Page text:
Coca-Cola teams up with Bill Nye to demystify recycling in Mackinnon & Saunders Spot
As science educator Bill Nye always says, “It’s not magic, it’s science!” And now he’s revealing the “magical” secrets of the science of recycling in a new stop-motion short, created in partnership with The Coca-Cola Company. The spot is part of Coca-Cola’s World Without Waste sustainable packaging initiatives.
The film illustrates the holistic recycling process, breaking down the ins and outs of plastic recycling for viewers to demystify the process, with the ultimate goal of inspiring action. “As we know, we have to reuse plastic,” Nye said. “That’s why I’m partnering with The Coca-Cola Company to show the science behind the recycling process and how we can continue to tackle the global plastic waste crisis together.”
Brought to life award-winning animators, puppeteers and layout artists from North West UK studio Mackinnon & Saunders (Fantastic Mr. Fox, Corpse Bride), the film features an animated – and recycled – version of Nye, who explains the recycling process from start to finish. As told by Nye in his dynamic style, the short film takes viewers on the circular journey of a plastic bottle, from the moment it is placed in a recycling bin until it returns to the shelf in the form of a 100% recycled bottle (excluding cap and label) .
Creatively, the film’s approach was not just to visualize this process, but also reflected the use of recycled materials throughout – Coca-Cola packaging, including plastic bottles, labels and cardboard, were incorporated into all aspects of the short.
Produced and shot in Cheshire, England, the film features a 10-inch-tall Bill Nye puppet made from recycled Coca-Cola bottles, with a range of 10 different mouth shapes to aid in lip-syncing. Six “factory minions” made for the film were also constructed from recycled materials, each measuring approximately four inches tall. The trees were made by reusing Sprite labels and conveyor belts crafted from recyclable cardboard, creating a film that epitomizes recycling, design and function.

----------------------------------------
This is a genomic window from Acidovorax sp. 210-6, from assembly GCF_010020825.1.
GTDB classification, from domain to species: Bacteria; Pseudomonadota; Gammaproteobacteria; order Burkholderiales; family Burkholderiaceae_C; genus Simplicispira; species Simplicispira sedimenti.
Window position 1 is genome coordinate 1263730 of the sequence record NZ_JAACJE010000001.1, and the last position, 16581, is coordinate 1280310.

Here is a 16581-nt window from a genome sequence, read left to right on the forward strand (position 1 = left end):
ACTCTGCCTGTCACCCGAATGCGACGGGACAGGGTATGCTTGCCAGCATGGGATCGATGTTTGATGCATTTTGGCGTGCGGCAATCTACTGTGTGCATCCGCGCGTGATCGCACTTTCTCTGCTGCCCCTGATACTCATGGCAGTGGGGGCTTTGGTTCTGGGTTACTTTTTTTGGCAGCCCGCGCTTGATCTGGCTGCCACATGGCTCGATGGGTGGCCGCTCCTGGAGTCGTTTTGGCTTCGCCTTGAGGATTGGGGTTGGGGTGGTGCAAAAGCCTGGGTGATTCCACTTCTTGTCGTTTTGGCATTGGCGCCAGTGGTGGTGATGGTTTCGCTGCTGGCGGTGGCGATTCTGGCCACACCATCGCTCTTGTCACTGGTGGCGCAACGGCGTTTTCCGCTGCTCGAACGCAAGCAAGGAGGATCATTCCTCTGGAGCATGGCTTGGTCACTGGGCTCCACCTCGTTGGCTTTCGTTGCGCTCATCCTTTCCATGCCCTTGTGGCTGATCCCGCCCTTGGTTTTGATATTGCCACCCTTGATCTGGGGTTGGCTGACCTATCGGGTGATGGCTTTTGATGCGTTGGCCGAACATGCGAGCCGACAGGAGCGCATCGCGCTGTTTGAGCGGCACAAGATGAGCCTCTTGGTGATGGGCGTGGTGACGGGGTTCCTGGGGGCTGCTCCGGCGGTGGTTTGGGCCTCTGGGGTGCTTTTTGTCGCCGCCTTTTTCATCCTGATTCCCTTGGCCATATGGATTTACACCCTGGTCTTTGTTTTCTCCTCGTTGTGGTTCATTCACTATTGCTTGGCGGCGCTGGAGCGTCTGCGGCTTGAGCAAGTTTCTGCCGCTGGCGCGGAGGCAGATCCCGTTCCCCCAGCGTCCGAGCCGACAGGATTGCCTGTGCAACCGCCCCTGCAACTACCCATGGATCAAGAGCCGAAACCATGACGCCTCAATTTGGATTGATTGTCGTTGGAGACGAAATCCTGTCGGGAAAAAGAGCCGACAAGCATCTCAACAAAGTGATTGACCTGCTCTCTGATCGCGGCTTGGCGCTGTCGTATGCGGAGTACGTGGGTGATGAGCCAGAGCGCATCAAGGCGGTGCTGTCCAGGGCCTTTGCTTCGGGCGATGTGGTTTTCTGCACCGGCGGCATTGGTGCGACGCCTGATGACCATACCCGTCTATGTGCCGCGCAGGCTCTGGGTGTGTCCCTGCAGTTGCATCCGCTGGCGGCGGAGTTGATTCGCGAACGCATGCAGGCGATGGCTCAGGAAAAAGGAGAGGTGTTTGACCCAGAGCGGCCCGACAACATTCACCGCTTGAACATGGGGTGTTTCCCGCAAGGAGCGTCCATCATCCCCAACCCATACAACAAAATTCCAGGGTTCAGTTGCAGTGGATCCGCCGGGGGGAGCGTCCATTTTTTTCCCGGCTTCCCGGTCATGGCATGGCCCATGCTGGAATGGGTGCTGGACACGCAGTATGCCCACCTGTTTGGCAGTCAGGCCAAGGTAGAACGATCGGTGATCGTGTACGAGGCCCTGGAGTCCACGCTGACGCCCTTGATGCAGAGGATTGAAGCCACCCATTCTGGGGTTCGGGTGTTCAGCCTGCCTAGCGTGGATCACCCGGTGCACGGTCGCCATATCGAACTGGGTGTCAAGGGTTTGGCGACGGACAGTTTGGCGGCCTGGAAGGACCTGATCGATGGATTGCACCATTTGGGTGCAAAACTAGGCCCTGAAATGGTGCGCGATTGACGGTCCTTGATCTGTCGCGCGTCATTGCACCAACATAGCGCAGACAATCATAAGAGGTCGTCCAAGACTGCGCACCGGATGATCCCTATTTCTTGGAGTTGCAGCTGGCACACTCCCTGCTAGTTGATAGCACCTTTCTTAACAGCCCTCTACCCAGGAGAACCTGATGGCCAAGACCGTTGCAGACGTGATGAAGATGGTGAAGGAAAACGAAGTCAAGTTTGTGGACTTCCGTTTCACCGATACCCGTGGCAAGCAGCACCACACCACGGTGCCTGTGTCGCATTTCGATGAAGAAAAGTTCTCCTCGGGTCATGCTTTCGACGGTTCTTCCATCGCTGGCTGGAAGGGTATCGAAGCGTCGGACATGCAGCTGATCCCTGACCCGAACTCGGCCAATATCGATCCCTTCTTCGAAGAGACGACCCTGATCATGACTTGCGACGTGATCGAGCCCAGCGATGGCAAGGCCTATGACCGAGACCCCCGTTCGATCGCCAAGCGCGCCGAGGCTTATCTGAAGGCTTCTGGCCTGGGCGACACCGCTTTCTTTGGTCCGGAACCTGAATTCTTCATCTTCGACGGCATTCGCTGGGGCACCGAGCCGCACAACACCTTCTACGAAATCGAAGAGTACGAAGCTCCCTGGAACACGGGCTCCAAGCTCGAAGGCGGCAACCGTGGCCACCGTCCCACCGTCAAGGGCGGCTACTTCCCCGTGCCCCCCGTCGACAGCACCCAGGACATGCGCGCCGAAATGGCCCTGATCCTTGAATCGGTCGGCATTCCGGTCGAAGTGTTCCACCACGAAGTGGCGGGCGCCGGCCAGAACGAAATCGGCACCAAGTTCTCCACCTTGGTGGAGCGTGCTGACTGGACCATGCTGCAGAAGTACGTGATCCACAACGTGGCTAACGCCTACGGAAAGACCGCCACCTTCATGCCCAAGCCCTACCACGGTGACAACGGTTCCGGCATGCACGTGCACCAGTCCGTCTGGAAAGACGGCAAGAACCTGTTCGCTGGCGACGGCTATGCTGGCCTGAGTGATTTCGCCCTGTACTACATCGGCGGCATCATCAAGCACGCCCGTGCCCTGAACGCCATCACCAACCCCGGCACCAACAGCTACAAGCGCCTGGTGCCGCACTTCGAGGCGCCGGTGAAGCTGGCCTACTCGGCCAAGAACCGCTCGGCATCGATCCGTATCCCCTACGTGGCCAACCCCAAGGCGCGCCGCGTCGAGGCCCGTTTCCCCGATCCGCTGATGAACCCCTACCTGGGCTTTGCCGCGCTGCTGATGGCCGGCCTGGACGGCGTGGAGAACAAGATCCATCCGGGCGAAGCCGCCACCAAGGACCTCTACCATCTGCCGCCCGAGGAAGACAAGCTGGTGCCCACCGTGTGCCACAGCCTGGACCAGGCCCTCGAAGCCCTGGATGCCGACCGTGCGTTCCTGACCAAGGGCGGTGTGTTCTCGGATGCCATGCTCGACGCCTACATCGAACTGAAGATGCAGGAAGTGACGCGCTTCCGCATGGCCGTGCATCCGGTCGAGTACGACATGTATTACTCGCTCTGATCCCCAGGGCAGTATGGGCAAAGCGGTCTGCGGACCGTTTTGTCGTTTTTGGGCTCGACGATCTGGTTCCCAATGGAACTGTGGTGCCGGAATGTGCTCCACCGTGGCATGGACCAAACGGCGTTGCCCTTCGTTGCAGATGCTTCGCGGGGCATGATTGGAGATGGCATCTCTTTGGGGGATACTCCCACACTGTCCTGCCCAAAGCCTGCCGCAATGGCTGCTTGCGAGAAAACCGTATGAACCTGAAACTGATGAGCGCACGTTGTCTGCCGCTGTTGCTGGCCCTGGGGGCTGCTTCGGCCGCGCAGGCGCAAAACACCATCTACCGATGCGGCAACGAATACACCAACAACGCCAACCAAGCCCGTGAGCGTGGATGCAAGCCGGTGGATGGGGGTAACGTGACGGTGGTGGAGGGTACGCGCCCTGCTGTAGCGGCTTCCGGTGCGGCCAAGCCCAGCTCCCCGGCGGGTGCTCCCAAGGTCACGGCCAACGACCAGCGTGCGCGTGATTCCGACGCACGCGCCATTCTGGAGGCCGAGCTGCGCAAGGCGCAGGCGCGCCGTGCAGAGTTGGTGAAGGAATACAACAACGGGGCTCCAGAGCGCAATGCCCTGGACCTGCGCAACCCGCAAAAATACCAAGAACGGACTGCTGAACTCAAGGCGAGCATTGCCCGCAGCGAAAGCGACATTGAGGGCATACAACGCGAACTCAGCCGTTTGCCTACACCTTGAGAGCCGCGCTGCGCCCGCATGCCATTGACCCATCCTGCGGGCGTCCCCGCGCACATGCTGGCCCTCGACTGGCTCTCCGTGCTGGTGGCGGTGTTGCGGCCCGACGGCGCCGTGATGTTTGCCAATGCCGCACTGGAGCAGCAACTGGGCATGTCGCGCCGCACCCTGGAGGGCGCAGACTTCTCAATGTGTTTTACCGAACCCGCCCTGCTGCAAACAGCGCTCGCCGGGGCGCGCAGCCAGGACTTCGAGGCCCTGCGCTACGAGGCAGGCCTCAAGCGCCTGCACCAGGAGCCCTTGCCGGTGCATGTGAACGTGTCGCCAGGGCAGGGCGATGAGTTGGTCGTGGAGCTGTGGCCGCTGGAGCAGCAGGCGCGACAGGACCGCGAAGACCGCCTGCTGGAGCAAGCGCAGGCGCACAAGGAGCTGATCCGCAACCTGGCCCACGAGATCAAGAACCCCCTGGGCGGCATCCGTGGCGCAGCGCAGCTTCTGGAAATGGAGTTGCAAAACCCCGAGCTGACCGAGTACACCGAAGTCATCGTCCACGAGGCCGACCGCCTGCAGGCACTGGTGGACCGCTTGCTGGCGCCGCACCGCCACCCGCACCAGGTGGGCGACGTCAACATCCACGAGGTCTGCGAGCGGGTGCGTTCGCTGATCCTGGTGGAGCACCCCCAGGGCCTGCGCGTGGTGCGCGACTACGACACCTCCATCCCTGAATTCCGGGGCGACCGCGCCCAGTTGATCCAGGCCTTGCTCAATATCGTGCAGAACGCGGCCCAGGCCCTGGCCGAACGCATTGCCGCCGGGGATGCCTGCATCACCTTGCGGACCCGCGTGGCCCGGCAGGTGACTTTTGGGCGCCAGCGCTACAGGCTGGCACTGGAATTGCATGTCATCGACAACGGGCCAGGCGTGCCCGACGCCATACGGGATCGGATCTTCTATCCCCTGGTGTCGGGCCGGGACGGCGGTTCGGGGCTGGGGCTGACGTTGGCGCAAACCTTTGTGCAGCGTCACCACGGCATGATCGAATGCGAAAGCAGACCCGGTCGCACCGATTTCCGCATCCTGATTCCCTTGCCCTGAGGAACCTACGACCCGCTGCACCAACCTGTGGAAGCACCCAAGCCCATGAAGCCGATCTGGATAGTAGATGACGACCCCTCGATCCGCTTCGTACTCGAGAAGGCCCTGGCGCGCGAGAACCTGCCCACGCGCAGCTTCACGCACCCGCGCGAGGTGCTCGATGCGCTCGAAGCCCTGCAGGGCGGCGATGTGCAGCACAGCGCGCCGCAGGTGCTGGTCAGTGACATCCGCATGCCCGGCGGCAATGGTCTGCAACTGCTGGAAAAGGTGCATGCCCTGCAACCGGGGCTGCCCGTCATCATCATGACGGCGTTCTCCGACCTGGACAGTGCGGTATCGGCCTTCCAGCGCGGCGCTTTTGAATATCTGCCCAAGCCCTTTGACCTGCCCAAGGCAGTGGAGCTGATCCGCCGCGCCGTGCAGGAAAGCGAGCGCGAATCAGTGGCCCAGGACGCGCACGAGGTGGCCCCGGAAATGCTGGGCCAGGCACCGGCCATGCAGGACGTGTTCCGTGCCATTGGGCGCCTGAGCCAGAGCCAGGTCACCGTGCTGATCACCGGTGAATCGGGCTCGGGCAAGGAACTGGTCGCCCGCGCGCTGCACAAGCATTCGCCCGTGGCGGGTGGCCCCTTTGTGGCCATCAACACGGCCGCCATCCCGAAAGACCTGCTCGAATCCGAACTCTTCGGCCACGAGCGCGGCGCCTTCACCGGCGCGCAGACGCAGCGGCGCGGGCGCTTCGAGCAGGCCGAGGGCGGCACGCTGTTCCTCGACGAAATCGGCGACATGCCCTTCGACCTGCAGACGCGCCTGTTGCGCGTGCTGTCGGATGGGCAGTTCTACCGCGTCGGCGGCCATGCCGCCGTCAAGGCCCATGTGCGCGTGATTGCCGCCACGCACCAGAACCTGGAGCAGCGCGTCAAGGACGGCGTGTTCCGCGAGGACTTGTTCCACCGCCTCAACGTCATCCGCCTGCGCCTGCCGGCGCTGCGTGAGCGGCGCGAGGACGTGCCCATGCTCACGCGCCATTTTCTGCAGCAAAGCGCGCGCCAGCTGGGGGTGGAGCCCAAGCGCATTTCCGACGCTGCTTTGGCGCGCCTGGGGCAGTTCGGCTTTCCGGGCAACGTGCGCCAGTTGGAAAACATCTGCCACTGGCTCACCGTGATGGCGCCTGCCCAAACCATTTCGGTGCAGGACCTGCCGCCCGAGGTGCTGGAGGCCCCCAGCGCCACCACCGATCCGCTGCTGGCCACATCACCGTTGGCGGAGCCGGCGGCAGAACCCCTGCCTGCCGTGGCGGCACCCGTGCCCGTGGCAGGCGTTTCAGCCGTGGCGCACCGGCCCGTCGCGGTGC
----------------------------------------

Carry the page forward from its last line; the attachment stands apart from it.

Mackinnon & Saudners also created bespoke miniature drink bottles in two distinct scales, to account for the difference in size between Bill Nye puppets and factory minions. The smallest bottle, printed in clear resin, is only 40mm tall (about 1 ½”). Each second of film consists of 25 individual frames, and the entire process, from setting construction to final shooting , took about 10 weeks (six pre-production, three shooting and one week post-production).
While approximately 59% of Americans have access to selective recycling, according to the Recycling Partnership’s 2020 study, only 27% of plastic bottles are currently recycled in the United States (according to NAPCOR).
One of The Coca-Cola Company’s “World Without Waste” goals is to collect and recycle one bottle or can for every product sold by 2030. The company is also committed to returning 100% of its packaging recyclable by 2025 and to use at least 50% recycled materials in its packaging by 2030. This new film confirms the message that recycling is essential to “closing the loop” – using and reusing again and again the materials contained in plastic bottles.
“We recognize our responsibility to help solve the global plastic waste crisis and help create a closed-loop economy, but we cannot do it alone,” said Christine Yeager, director of sustainability at The Coca. -Cola Company North America. “And who better than Bill Nye to help inspire everyone to understand, think, feel and behave differently about recycling. Yet there is still much to do – which is why we also advocate a well-designed collection policy, infrastructure funding and the creation of greater economic demand for recycled content. But Step One collects and recycles our bottles.
Recycling programs vary; To learn more about recycling programs in your local community, visit How2Recycle.info.
See more work from Mackinnon & Saunders at mackinnonandsaunders.com.
To learn more about Coca-Cola’s World Without Waste initiative, visit coca-colacompany.com.